THE last thing an umpire wants to see on the field of play is a batter pulling up suddenly clutching his hamstring.
Obviously, there is concern for him but going through the umpire’s mind is the possibility a runner may be required and the things to do associated with it.
This must have been going through the minds of the umpires at the game I was watching. A runner is allowed if the umpires are certain the injury is affecting the batter in running and that it happened during the match.
The runner has to be a member of the batting side who preferably has batted. If not possible, then it cannot be the next man in to bat. He must wear external protective equipment equivalent to that of the injured batter and carry a bat. That means, helmet, pads, gloves and arm guard if worn. The runner cannot be changed unless the umpires give their consent, so a tired runner cannot be changed for a fresh one unless there are no other possibilities. The problem for the umpires and runner is where everyone stands. When on strike, the injured batter is okay. His runner is stood at square leg while the umpire is at point. The umpire has to see where the runner is at all times. The last thing an umpire wants to see is the runner ending up behind him, so there is plenty to think about in moving when a run is to be scored.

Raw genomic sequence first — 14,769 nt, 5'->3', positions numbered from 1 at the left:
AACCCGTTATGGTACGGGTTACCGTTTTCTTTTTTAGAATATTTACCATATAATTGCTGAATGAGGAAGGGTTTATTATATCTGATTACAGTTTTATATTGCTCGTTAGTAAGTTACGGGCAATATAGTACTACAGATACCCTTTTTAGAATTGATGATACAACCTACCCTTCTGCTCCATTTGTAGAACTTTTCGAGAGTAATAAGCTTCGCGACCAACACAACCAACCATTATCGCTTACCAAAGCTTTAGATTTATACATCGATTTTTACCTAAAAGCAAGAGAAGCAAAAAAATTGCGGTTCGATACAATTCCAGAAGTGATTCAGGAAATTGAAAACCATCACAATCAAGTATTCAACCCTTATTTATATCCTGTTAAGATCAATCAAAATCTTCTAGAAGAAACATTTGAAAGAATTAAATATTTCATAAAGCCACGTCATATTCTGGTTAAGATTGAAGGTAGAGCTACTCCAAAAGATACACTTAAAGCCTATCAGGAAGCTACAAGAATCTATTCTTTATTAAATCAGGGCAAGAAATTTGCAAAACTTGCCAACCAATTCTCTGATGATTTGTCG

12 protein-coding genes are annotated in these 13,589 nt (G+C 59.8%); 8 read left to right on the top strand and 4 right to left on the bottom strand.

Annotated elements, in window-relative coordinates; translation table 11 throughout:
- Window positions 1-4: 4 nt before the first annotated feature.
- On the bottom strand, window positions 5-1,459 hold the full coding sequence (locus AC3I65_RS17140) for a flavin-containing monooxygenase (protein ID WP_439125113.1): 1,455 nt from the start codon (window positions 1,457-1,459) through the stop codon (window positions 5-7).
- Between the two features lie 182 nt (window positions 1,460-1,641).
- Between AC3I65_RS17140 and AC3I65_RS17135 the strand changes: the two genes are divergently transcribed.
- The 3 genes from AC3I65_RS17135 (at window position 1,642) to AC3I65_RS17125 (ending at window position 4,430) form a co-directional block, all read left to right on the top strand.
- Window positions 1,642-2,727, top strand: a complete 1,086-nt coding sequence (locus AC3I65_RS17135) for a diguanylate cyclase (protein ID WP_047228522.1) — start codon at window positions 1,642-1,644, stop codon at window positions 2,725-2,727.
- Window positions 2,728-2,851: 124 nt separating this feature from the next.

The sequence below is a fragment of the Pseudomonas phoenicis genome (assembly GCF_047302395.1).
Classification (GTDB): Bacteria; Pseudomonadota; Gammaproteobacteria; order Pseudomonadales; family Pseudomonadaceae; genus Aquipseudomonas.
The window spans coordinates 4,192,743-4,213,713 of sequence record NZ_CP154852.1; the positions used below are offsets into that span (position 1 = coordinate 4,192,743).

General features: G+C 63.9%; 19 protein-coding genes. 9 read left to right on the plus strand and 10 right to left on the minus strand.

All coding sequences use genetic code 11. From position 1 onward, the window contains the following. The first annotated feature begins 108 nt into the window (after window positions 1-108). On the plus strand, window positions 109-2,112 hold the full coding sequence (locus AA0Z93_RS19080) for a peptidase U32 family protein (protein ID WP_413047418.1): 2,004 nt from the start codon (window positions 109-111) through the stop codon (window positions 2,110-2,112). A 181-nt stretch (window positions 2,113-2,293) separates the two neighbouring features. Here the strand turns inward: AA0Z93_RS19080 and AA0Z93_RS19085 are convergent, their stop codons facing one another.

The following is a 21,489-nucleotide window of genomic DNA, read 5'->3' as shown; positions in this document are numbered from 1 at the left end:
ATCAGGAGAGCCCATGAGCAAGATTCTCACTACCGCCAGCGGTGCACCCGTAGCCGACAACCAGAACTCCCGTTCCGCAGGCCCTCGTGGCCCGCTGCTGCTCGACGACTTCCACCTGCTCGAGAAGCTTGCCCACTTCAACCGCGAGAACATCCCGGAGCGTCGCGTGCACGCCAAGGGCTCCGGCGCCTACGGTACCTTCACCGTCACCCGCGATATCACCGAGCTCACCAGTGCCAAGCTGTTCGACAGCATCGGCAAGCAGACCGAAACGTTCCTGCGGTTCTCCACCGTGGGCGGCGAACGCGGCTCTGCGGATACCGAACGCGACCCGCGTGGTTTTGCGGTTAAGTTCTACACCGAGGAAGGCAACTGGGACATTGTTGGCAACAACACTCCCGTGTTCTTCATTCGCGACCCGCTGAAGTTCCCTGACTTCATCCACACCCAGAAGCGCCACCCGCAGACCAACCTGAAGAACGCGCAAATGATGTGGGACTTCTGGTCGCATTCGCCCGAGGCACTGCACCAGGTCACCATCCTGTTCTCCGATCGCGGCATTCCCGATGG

When not on strike, the injured batsman stands next to the umpire and keeps out of the way. Once the ball comes into play, the runner at the striker’s end has to remain with some part of his person or bat behind the popping crease until the ball passes the striker or passes the popping crease – whichever is sooner. This is to stop the runner trying to take advantage of gaining a quick single having left the crease early. If this happens, the umpires shall call ‘dead ball’ when play has ceased. The umpire doesn’t call dead ball straight away because the fielding side still has the opportunity of taking a wicket. Once the ball is dead the umpires will disallow all runs other than other penalties, for example a no-ball, and return the batters to their original ends and award five penalty runs.
Umpires have plenty to think about if a batter becomes injured and a runner is allowed.